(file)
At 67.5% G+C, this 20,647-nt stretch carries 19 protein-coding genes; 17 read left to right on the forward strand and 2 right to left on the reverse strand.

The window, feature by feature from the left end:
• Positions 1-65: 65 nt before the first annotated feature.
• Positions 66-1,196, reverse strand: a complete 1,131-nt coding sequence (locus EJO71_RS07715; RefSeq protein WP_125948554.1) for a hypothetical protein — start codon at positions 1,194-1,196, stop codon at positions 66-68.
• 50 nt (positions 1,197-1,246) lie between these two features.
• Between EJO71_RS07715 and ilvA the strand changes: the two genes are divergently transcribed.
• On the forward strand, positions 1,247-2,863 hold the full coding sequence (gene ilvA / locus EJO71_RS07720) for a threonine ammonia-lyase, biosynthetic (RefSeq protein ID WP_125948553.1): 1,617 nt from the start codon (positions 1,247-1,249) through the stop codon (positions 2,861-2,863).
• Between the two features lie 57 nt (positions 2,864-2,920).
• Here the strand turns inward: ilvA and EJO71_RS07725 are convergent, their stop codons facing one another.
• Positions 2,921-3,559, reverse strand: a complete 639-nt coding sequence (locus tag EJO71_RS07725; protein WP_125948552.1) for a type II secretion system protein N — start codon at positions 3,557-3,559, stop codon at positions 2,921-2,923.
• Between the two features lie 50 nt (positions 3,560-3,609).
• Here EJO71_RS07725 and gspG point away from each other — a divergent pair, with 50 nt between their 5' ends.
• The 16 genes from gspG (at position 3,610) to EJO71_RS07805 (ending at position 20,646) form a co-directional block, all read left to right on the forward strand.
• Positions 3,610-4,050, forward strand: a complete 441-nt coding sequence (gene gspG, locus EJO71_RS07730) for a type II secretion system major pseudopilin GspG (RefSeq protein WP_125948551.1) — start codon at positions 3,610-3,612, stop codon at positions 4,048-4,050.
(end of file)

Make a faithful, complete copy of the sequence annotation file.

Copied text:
At 67.5% G+C, this 20,647-nt stretch carries 19 protein-coding genes; 17 read left to right on the forward strand and 2 right to left on the reverse strand.

The window, feature by feature from the left end:
• Positions 1-65: 65 nt before the first annotated feature.
• Positions 66-1,196, reverse strand: a complete 1,131-nt coding sequence (locus EJO71_RS07715; RefSeq protein WP_125948554.1) for a hypothetical protein — start codon at positions 1,194-1,196, stop codon at positions 66-68.
• 50 nt (positions 1,197-1,246) lie between these two features.
• Between EJO71_RS07715 and ilvA the strand changes: the two genes are divergently transcribed.
• On the forward strand, positions 1,247-2,863 hold the full coding sequence (gene ilvA / locus EJO71_RS07720) for a threonine ammonia-lyase, biosynthetic (RefSeq protein ID WP_125948553.1): 1,617 nt from the start codon (positions 1,247-1,249) through the stop codon (positions 2,861-2,863).
• Between the two features lie 57 nt (positions 2,864-2,920).
• Here the strand turns inward: ilvA and EJO71_RS07725 are convergent, their stop codons facing one another.
• Positions 2,921-3,559, reverse strand: a complete 639-nt coding sequence (locus tag EJO71_RS07725; protein WP_125948552.1) for a type II secretion system protein N — start codon at positions 3,557-3,559, stop codon at positions 2,921-2,923.
• Between the two features lie 50 nt (positions 3,560-3,609).
• Here EJO71_RS07725 and gspG point away from each other — a divergent pair, with 50 nt between their 5' ends.
• The 16 genes from gspG (at position 3,610) to EJO71_RS07805 (ending at position 20,646) form a co-directional block, all read left to right on the forward strand.
• Positions 3,610-4,050, forward strand: a complete 441-nt coding sequence (gene gspG, locus EJO71_RS07730) for a type II secretion system major pseudopilin GspG (RefSeq protein WP_125948551.1) — start codon at positions 3,610-3,612, stop codon at positions 4,048-4,050.